I must admit, nice song though it is, the vocal on “When the World Was Woken” seems totally limp and boring. Great organ work on it though and it has a real cinematic feel, very sweeping and majestic. Total change then with “Good Love Child” which is a simple rock tune, and to be completely fair, not a great one. Very generic, could be any band. I guess at least it doesn’t make them sound like the azure ones, whereas “The Iron Maiden” very much does, a slower, kind of pastoral ballad. The album ends on an epic, the twelve-minute “Dark Now My Sky”, which given the title you’d expect either to be whiny or ominous and threatening, however it starts with slow hollow drumming and speech, kind of as if someone is acting out on stage.

It soon comes to life though on a big orchestral intro (in terms of music anyway) and apart from the pretty ridiculous-sounding start (though it may have some significance: I couldn’t make out the words used or the context in which they were spoken, but it seemed to be like someone in a play) this is easily the best track on the album, but that doesn’t mean the rest isn’t mostly high-quality too. A very impressive debut. If only the Moodies hadn’t got there first.

Favourite track(s): Everything bar Good Love Child
Least favourite track(s): Good Love Child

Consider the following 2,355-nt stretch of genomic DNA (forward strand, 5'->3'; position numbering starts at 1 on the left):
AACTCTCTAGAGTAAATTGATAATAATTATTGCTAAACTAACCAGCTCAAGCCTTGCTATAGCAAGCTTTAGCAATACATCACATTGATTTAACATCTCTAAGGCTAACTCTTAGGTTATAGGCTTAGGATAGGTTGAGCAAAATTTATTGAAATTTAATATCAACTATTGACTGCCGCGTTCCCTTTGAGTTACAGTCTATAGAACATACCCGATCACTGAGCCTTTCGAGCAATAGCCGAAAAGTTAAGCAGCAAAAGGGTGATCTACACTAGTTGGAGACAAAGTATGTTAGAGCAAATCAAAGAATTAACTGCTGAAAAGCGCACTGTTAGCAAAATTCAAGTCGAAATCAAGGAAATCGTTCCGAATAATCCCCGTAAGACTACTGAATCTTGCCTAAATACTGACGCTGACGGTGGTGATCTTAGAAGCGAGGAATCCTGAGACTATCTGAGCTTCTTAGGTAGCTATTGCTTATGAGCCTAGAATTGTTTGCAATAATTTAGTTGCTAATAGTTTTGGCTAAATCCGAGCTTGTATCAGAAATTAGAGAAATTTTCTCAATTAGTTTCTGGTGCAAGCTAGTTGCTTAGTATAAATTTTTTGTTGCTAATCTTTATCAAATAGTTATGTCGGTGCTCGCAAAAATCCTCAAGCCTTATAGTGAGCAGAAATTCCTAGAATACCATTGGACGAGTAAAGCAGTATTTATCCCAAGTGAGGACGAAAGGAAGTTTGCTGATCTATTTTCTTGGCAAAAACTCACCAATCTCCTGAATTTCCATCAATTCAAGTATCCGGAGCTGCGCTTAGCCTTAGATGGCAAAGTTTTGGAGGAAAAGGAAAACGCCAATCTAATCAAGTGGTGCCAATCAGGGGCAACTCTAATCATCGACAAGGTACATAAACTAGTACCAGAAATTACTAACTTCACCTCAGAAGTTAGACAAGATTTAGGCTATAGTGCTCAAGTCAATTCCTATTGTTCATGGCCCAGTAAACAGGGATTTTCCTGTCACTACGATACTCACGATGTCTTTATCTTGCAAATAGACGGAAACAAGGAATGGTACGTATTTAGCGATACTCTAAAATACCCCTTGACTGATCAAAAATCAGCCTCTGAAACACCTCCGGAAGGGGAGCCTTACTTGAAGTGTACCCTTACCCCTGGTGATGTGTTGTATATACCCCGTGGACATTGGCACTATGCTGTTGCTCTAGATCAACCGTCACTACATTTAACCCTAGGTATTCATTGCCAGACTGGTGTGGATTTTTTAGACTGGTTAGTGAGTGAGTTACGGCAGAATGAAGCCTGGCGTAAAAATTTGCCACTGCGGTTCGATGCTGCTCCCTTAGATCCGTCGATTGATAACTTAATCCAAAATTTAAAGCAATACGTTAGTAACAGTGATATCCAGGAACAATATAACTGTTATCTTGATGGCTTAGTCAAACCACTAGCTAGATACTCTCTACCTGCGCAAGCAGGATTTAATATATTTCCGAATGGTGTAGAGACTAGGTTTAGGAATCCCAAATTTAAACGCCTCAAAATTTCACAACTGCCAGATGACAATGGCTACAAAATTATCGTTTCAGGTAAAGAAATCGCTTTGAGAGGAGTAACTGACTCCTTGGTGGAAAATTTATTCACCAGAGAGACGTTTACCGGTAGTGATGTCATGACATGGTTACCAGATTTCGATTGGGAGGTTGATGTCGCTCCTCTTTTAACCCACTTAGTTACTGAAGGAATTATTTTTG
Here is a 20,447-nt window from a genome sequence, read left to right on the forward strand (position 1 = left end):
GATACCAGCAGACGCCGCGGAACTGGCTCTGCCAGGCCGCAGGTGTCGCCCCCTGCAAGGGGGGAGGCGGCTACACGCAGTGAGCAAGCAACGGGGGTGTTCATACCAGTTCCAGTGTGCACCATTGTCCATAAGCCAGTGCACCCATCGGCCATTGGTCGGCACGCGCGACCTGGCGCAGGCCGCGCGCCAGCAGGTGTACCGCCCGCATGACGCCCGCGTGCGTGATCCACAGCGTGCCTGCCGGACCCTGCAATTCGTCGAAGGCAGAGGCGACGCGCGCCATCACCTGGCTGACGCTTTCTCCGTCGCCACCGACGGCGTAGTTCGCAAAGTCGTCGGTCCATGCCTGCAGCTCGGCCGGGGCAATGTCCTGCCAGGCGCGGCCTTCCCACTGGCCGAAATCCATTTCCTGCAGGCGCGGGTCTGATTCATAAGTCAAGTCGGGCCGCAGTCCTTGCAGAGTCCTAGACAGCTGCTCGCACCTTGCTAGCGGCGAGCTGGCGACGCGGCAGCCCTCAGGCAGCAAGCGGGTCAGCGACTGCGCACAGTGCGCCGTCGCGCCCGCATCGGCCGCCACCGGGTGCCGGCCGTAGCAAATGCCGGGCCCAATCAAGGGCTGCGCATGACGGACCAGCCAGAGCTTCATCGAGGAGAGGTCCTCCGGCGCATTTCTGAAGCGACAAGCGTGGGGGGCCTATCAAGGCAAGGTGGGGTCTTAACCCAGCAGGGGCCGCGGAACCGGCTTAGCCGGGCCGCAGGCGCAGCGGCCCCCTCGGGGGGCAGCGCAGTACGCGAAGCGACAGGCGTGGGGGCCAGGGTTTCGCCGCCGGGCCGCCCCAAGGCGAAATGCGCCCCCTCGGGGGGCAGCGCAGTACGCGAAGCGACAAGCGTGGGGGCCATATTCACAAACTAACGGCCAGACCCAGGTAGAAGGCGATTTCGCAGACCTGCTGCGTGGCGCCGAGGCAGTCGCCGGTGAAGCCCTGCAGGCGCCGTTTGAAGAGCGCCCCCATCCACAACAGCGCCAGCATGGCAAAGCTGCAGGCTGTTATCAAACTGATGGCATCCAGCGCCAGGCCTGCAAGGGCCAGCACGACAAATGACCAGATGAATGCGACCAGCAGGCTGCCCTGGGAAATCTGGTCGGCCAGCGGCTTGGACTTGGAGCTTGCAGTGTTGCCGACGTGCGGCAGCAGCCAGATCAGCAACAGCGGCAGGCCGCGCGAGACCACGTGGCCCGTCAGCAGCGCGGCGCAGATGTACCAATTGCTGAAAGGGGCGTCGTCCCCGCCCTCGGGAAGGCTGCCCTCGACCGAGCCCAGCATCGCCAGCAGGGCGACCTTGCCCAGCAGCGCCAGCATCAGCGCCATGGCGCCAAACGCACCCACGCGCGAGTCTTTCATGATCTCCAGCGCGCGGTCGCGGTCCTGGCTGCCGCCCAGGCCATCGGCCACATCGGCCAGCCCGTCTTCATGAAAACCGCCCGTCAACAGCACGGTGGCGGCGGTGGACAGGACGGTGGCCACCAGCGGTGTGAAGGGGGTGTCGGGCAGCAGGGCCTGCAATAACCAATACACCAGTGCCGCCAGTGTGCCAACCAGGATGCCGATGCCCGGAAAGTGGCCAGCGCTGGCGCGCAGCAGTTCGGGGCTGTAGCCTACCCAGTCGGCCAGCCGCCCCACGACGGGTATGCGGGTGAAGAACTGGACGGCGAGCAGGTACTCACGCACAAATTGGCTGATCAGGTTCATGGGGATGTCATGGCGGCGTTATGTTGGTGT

Overall impression: It’s really sad for BJH that the Moody Blues were around at the same time, recording the same sort of albums and also using orchestras, as these guys then look like they were copying them, which I’m sure they weren’t. But it’s the perception that lasts in the end, and as I said they seem to have accepted this some years later, even writing a song called “Poor Man’s Moody Blues”. Despite all this, they seem to have been quite successful.
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Old 11-15-2019, 01:14 PM   #179 (permalink)
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Somehow I left this very important album out when I wrote up the albums for 1969, so before I proceed let me just get slot it in here.

Album title: Monster Movie
Artist: Can
Nationality: German
Label: Music Factory
Chronology: Debut
Grade: A
Previous Experience of this Artist: Zero
The Trollheart Factor: 0